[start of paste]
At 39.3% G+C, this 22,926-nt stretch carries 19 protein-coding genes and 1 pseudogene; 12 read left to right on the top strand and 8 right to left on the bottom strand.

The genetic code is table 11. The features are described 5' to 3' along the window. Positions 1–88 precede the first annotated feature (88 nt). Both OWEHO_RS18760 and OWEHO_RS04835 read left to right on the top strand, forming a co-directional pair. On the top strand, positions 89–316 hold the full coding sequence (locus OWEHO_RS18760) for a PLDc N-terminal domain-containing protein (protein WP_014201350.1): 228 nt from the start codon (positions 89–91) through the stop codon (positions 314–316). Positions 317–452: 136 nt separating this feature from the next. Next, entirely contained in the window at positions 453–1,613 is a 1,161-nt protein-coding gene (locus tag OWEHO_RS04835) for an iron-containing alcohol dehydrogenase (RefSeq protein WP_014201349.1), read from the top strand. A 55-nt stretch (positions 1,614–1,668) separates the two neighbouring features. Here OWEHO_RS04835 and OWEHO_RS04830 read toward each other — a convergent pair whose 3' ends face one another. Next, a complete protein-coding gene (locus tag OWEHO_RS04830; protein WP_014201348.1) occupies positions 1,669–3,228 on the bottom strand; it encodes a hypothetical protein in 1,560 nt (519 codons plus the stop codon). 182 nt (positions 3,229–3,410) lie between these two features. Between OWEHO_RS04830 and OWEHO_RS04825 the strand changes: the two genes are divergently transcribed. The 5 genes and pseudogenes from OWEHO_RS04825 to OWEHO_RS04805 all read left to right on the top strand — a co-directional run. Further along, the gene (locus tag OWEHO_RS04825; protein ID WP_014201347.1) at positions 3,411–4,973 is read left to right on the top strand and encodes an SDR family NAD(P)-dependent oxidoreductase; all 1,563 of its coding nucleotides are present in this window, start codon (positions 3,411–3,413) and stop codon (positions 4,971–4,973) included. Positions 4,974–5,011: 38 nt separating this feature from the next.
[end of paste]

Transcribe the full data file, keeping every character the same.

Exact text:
At 39.3% G+C, this 22,926-nt stretch carries 19 protein-coding genes and 1 pseudogene; 12 read left to right on the top strand and 8 right to left on the bottom strand.

The genetic code is table 11. The features are described 5' to 3' along the window. Positions 1–88 precede the first annotated feature (88 nt). Both OWEHO_RS18760 and OWEHO_RS04835 read left to right on the top strand, forming a co-directional pair. On the top strand, positions 89–316 hold the full coding sequence (locus OWEHO_RS18760) for a PLDc N-terminal domain-containing protein (protein WP_014201350.1): 228 nt from the start codon (positions 89–91) through the stop codon (positions 314–316). Positions 317–452: 136 nt separating this feature from the next. Next, entirely contained in the window at positions 453–1,613 is a 1,161-nt protein-coding gene (locus tag OWEHO_RS04835) for an iron-containing alcohol dehydrogenase (RefSeq protein WP_014201349.1), read from the top strand. A 55-nt stretch (positions 1,614–1,668) separates the two neighbouring features. Here OWEHO_RS04835 and OWEHO_RS04830 read toward each other — a convergent pair whose 3' ends face one another. Next, a complete protein-coding gene (locus tag OWEHO_RS04830; protein WP_014201348.1) occupies positions 1,669–3,228 on the bottom strand; it encodes a hypothetical protein in 1,560 nt (519 codons plus the stop codon). 182 nt (positions 3,229–3,410) lie between these two features. Between OWEHO_RS04830 and OWEHO_RS04825 the strand changes: the two genes are divergently transcribed. The 5 genes and pseudogenes from OWEHO_RS04825 to OWEHO_RS04805 all read left to right on the top strand — a co-directional run. Further along, the gene (locus tag OWEHO_RS04825; protein ID WP_014201347.1) at positions 3,411–4,973 is read left to right on the top strand and encodes an SDR family NAD(P)-dependent oxidoreductase; all 1,563 of its coding nucleotides are present in this window, start codon (positions 3,411–3,413) and stop codon (positions 4,971–4,973) included. Positions 4,974–5,011: 38 nt separating this feature from the next.